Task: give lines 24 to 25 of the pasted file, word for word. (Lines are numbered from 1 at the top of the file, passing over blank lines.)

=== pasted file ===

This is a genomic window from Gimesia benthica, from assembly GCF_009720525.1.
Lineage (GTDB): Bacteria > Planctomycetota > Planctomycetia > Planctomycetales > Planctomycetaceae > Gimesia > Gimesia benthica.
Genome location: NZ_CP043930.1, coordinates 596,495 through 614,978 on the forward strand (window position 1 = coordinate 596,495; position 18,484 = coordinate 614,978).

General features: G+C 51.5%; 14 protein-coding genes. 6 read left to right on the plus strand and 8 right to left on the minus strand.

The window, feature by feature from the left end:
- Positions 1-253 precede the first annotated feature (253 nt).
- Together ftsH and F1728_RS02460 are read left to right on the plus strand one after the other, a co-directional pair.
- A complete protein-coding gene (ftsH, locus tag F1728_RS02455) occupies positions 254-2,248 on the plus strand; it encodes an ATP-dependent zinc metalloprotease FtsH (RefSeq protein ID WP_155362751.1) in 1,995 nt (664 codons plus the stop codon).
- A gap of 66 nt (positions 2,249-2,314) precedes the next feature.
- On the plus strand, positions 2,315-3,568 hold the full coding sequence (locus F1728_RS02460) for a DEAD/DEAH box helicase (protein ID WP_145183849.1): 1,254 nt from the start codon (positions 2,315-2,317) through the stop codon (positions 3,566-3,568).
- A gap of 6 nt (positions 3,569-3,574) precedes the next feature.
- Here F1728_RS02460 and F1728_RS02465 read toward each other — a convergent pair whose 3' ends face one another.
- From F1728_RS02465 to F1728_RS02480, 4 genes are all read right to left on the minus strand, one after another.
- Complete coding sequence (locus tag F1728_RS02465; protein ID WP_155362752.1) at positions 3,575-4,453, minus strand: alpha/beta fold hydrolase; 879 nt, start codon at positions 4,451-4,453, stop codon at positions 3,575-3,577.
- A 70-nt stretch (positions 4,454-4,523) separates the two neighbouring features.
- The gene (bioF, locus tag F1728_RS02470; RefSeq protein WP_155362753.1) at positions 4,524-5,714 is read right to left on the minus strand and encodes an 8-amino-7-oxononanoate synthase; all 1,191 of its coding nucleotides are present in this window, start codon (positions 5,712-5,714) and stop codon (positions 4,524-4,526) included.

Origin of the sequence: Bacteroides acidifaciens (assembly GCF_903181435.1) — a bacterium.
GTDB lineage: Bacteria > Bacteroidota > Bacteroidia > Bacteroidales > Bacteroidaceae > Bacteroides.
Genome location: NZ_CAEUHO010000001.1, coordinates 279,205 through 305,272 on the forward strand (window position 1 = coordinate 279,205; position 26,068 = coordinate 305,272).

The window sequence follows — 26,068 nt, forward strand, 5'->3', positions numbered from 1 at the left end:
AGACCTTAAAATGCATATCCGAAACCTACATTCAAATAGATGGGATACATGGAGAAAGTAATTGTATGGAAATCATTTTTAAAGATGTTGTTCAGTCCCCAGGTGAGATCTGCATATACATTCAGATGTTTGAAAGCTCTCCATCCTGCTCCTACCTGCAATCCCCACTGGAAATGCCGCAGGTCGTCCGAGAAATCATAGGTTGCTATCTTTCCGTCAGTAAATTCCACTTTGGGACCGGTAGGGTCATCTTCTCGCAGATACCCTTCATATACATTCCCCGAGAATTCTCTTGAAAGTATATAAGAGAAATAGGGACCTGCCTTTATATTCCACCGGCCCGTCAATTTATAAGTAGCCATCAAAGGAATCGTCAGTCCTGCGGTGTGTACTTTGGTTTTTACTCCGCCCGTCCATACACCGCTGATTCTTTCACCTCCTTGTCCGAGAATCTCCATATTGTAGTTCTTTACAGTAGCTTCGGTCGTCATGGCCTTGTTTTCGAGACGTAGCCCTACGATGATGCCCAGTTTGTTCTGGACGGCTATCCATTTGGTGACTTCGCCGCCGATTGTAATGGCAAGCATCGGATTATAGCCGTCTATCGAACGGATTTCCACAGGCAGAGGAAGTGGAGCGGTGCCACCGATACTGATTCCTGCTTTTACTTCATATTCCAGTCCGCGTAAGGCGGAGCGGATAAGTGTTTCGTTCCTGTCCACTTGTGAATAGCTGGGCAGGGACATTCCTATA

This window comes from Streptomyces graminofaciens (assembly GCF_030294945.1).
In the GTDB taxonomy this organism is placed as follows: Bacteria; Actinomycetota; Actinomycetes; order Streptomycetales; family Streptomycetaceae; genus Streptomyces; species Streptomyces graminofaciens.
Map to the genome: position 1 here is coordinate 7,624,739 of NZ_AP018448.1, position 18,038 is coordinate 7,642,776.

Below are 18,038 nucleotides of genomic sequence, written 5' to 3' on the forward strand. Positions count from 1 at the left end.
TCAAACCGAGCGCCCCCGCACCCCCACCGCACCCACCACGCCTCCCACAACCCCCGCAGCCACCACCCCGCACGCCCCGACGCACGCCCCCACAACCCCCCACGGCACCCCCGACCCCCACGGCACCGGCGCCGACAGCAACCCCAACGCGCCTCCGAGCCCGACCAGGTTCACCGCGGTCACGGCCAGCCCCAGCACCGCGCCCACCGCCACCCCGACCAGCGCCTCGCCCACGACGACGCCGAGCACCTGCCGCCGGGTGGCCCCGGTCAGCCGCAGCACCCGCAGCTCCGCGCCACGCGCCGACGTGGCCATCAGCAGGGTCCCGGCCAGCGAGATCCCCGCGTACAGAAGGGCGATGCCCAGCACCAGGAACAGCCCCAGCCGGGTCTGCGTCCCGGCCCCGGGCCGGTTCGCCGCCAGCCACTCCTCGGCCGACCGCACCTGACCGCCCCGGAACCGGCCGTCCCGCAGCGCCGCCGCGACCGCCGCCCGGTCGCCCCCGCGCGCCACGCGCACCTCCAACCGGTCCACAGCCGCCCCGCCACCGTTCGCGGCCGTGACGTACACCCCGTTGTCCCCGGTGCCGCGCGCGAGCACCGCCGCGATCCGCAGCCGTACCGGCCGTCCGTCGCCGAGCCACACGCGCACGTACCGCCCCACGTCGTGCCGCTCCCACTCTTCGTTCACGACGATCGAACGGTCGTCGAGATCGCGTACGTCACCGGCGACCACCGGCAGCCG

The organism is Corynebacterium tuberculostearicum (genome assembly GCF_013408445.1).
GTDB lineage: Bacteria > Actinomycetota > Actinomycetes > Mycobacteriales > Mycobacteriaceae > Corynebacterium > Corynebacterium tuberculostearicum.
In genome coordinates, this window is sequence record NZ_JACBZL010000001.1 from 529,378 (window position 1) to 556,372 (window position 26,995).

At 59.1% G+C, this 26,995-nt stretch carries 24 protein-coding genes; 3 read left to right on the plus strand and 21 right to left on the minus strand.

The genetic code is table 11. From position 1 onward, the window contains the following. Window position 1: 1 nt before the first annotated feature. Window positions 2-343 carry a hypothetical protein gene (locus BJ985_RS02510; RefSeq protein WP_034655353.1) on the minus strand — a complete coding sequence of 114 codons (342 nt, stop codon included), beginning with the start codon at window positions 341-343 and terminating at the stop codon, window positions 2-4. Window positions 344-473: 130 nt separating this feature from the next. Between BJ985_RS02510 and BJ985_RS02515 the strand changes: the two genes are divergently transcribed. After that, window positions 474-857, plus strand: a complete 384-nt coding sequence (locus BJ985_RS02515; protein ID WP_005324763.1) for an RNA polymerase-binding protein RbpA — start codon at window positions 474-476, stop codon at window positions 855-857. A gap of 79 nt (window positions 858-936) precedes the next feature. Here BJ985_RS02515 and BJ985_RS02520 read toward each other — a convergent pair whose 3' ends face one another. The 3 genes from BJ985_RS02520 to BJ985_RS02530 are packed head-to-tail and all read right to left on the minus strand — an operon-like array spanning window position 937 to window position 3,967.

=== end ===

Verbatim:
Map to the genome: position 1 here is coordinate 7,624,739 of NZ_AP018448.1, position 18,038 is coordinate 7,642,776.

Below are 18,038 nucleotides of genomic sequence, written 5' to 3' on the forward strand. Positions count from 1 at the left end.